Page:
Odometer fraud

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Odometer fraud, also referred to as "busting miles" (United States) or "clocking" (UK, Ireland and Canada), is the illegal practice of rolling back odometers to make it appear that vehicles have lower mileage than they actually do. Odometer fraud occurs when the seller of a vehicle falsely represents the actual mileage of a vehicle to the buyer.[1]

According to the Office of Odometer Fraud Investigation at the US Department of Transportation,[2] odometer fraud is a serious crime and important consumer fraud issue. In the National Highway Traffic Safety Administration's (NHTSA) 2002 odometer fraud study, the NHTSA determined that 450,000 vehicles were sold each year with false odometer readings, resulting in a cost of over $1 billion annually to car buyers in the US.[3] In the UK, the Office of Fair Trading estimates the annual cost at £500m.[4]


Common examples of odometer fraud include situations where someone tampers with the odometer by rolling it back or replacing the odometer and failing to provide the required notice on the vehicle. According to AIM Mobile Inspections,[5] an evaluator of new and used vehicles, the incidence of odometer rollback for the purpose of misrepresenting the mileage of off-lease used vehicles had increased by 30 percent since the beginning of 2011.

A Motorcheck analysis of the Irish used car market showed 15% of all used cars for sale are clocked, with 70% of these cars being diesel engines.[6]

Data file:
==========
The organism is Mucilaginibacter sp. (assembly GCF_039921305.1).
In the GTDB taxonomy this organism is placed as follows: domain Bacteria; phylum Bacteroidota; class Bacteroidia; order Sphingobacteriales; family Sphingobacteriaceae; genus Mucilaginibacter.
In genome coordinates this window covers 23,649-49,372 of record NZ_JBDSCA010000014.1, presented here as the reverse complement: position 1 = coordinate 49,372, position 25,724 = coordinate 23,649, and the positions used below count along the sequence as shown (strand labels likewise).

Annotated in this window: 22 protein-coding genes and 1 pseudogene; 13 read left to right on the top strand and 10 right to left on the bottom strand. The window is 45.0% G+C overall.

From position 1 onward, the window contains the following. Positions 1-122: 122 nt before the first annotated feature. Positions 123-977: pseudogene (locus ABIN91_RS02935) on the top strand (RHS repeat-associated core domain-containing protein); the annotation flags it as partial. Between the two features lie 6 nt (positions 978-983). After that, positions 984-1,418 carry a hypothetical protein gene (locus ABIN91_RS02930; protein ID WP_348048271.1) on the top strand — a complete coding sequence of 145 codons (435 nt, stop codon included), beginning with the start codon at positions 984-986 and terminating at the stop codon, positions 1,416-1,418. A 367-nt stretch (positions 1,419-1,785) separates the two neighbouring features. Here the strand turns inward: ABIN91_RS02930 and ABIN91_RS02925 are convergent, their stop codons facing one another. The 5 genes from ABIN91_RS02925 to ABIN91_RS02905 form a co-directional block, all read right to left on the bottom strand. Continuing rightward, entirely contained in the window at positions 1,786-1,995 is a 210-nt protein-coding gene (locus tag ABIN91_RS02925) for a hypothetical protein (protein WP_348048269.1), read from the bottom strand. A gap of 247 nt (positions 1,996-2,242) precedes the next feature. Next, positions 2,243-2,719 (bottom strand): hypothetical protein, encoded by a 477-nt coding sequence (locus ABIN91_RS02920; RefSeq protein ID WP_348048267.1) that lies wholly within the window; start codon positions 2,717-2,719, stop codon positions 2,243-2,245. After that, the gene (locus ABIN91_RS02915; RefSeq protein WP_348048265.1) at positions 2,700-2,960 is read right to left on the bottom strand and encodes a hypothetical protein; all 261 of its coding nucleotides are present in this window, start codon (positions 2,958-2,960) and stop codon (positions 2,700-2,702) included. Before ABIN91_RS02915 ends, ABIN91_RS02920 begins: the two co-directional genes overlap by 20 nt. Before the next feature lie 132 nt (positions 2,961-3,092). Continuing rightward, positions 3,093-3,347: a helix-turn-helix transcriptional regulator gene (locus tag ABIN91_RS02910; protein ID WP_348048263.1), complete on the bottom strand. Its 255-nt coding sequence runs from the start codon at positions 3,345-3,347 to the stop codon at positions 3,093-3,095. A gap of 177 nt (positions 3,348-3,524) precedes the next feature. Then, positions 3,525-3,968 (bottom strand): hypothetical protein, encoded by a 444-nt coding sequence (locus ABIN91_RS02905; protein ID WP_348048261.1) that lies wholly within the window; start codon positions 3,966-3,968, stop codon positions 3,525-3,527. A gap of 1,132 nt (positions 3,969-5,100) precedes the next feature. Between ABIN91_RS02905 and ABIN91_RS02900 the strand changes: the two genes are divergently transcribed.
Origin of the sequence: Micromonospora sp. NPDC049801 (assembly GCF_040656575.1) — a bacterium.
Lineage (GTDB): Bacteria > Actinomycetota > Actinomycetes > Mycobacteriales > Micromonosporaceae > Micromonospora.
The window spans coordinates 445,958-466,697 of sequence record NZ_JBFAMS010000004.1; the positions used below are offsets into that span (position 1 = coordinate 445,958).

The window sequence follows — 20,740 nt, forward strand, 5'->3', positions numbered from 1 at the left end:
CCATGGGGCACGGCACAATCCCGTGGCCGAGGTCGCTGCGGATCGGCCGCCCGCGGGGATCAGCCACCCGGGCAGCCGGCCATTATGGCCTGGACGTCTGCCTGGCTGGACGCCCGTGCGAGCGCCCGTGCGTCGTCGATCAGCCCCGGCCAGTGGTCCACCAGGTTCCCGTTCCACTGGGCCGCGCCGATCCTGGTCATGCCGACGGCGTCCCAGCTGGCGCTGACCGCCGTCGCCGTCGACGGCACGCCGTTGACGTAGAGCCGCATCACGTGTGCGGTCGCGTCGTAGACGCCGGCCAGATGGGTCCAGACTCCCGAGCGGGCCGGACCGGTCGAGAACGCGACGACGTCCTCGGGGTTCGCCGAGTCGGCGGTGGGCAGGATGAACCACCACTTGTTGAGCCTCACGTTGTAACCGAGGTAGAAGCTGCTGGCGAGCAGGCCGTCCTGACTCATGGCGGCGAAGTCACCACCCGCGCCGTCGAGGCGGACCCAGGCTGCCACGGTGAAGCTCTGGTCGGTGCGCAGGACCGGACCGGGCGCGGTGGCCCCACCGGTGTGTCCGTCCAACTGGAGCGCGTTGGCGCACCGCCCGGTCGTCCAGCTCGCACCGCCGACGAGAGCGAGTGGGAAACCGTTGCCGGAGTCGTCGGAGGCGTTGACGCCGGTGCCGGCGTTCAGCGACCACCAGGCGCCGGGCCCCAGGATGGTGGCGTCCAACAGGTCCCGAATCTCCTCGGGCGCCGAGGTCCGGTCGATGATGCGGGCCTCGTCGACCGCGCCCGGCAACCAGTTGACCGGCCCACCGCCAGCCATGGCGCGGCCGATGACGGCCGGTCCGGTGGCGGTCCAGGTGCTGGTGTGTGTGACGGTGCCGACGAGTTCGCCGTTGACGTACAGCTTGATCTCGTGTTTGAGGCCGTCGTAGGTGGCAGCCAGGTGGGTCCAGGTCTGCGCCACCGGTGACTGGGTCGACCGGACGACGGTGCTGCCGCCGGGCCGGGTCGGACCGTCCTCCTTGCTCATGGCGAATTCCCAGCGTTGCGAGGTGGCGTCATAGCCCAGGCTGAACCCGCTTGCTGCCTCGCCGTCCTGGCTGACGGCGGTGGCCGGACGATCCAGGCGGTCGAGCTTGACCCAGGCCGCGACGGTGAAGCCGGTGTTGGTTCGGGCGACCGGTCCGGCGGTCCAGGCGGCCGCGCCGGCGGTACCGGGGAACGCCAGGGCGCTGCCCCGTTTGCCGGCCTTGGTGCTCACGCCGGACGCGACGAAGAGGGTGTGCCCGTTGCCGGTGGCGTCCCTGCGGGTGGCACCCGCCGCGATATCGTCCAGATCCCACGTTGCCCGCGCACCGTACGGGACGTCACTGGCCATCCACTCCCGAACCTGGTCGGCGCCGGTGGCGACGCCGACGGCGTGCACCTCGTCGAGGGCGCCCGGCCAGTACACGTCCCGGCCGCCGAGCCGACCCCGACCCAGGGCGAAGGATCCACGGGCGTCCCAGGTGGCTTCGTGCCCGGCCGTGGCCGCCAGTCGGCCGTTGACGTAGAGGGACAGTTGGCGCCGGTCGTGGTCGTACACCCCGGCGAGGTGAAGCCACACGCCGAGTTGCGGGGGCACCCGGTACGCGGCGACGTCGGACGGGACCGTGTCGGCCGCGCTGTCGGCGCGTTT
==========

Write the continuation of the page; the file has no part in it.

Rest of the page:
Odometer fraud was depicted in the opening scene of the 1980 film Used Cars.


There are a number of ways in which a vehicle buyer might determine existence of possible odometer fraud.[7] In the US, states require vehicle purchasers to obtain a title or certificate of registration due to federal laws. These titles contain information about a vehicle's odometer history. The information can be accessed through each state's Department of Motor Vehicles. Other options to detect odometer fraud include contacting the vehicle's former owners, conducting a mechanical inspection of the vehicle with particular attention to normal but harmless wear and tear such as to floor-mats and the rubber on pedals (or to suspiciously new such items), and checking the vehicle's history report (see Used car for a list of vehicle history services in different countries).

Modern cars often employ digital odometers. These odometers are said to be, in some cases, even easier to tamper with than mechanical odometers with the use of several electronic tools, most of which plug in via a car's OBD2 port.[8][9]


  1. ^ "Odometer Fraud | National Highway Traffic Safety Administration(NHTSA) | U.S. Department of Transportation". 13 July 2007. Archived from the original on 13 July 2007. Retrieved 10 March 2019.
  2. ^ "Odometer Fraud | National Highway Traffic Safety Administration(NHTSA) | U.S. Department of Transportation". 2 March 2010. Archived from the original on 2 March 2010. Retrieved 10 March 2019.
  3. ^ Preliminary Report: The Incidence Rate of Odometer Fraud, 7 October 2013.
  4. ^ BBC: Customers duped by car-clocking, 31 March 2011.
  5. ^ NYT: With Off-Lease Cars, Firm Sees Increase in Odometer Tampering, 3 October 2011.
  6. ^ "Warning on surge in 'clocked' cars". Irish Independent. 30 January 2017. Retrieved 6 September 2017.
  7. ^ "How to identify odometer tampering while buying used cars in India". CarSangrah. 23 May 2018. Retrieved 27 December 2019.
  8. ^ Trujillo, Anne; Ogden, Shannon; Larson, Jace; et al. (20 February 2019). How to spot odometer rollback fraud on your used vehicle (News report). Denver 7. Archived from the original on 21 December 2021. Retrieved 21 December 2020 – via YouTube.
  9. ^ Larson, Jace (24 January 2019). "How to spot odometer rollback fraud on your used vehicle". WPTV. Retrieved 22 December 2020.


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